P25 Digital mode radio equipment is expensive, sounds different to the ear of the user, and most of the radios have features that users are unfamiliar with… so why would you consider it for public safety?
Other than the pragmatic issue that P25 compatibility is virtually mandated if you acquire radio equipment using most sources of federal funding, since for three grant funding cycles it has been a grant-making requirement that any radios acquired on Homeland Security (and many other) grants be P25 compatible… why would you bother with it?
We have long taken that position, but we have changed our mind now that we’ve actually used it.
There are still disadvantages, but the “pro”s outweigh the “con”s. Here’s why:
The First Good Reason: Interoperability
First of all, with three years of funding already completed and more to come, many of the other agencies that arrive in your OA to assist on mutual aid assignments will either be operating in P25 mode, or have the ability to operate in P25 mode.
We recommend to our customers that they either use P25-capable radios in the field, or provide supervisors (and above in the hierarchy) the ability to enable a bridge [link to tactical bridges] instantly at the scene between the non-P25 radios in use by their personnel with the P25-capable radios in use by other agencies at the scene. It just makes good sense to be able to operate in P25 even if it is not your usual mode.
On a related topic, we also recommend that any new high-point repeaters and remote bases be of a mixed-mode type. Equipment such as the type made by
Daniels, Tait, and others offer a mixed-mode so that incoming P25 digital signals are repeated back out as P25, and incoming analog signals are repeated back out as analog.
During an incident that benefits from interoperability, the tower equipment is changed remotely to “force” incoming P25 to be converted to analog. This way, visiting P25 users will be able to use their radios as-is, and still interoperate with the native users on the system.
More Good Reasons
But beyond interoperability, there are other good reasons for P25 digital mode:
- Easy Identification of Users. In a P25 system, the identity of each radio is provided on every PTT transmission. This can be displayed on other field radios, and at the dispatch/control point. This can reduce airtime, as dispatchers can instantly see which unit made the transmission and on-the-air clarification isn’t necessary.
- Safety of Users. A P25 radio carries a related feature of enabling a “man down” button on the radio requiring a single key press to both silence the audio from the radio (so that the bad guys cannot hear the radio), and also transmit an emergency message to the dispatcher. With appropriately equipped consoles, the emergency is made visible in a distinctive way and should not be missed by the dispatcher. Since unit identity is available (see above), this too is associated with the emergency. In the future GPS information will also be available, further aiding the user needing assistance.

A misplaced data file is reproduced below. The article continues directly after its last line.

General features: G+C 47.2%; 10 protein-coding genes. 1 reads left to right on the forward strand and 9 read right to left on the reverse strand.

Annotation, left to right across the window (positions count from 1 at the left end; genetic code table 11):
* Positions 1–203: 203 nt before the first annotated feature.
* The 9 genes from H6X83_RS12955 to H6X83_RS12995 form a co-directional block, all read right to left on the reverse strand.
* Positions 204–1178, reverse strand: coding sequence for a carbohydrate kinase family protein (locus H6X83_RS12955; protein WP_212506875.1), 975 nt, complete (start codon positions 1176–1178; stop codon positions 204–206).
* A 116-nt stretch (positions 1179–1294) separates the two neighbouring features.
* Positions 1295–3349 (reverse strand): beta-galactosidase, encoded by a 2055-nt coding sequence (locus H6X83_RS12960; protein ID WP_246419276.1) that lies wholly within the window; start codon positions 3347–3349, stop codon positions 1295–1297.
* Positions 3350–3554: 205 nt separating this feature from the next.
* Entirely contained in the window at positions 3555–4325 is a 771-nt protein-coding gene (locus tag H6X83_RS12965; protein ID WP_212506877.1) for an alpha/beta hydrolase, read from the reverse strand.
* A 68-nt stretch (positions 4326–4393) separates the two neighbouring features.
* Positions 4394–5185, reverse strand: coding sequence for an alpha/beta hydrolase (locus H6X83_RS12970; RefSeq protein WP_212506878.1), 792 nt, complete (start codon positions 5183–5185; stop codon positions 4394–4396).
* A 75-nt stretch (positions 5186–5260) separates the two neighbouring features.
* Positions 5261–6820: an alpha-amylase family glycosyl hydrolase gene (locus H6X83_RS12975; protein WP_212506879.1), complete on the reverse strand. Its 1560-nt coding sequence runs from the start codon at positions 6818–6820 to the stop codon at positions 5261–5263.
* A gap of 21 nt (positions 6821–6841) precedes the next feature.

- Visibility of Users. Called “presence”, a P25 radio can be interrogated by dispatch (or any other radio, if so equipped) to verify their presence “on the air” and available for messages, similar to a cell phone (a cellphone system knows when a particular cellphone is within the network, or is not, and if not sends a caller immediately to voicemail). This interrogation is in the background, and does not disturb the user. Presence is a powerful tool for dispatchers, and saves time in dispatching calls efficiently.
- Text Messaging. A P25 system can be programmed to accept text messages, and even allow individual field radios to send text messages (the user interface is so restricted that we generally recommend against this method, or to at least restrict it to “canned” messages such as “acknowledged”). This can either eliminate the need for pagers, or augment the existing pagers, particularly if a team of users is operating beyond any commercial paging service but has their own incident dispatcher [link to incident dispatching] and/or P25 repeater configured to send text messages.
- 1:1 Calling. P25 radios can be programmed to permit direct calling from one field radio to another (or from the dispatcher to a field radio), which allows a radio to be left silent until needed, similar to the operation of a cell phone. This feature can also be used with an audible alarm, to get the user’s attention, particularly if radio traffic is heavy and the desired user has missed the transmission intended for them.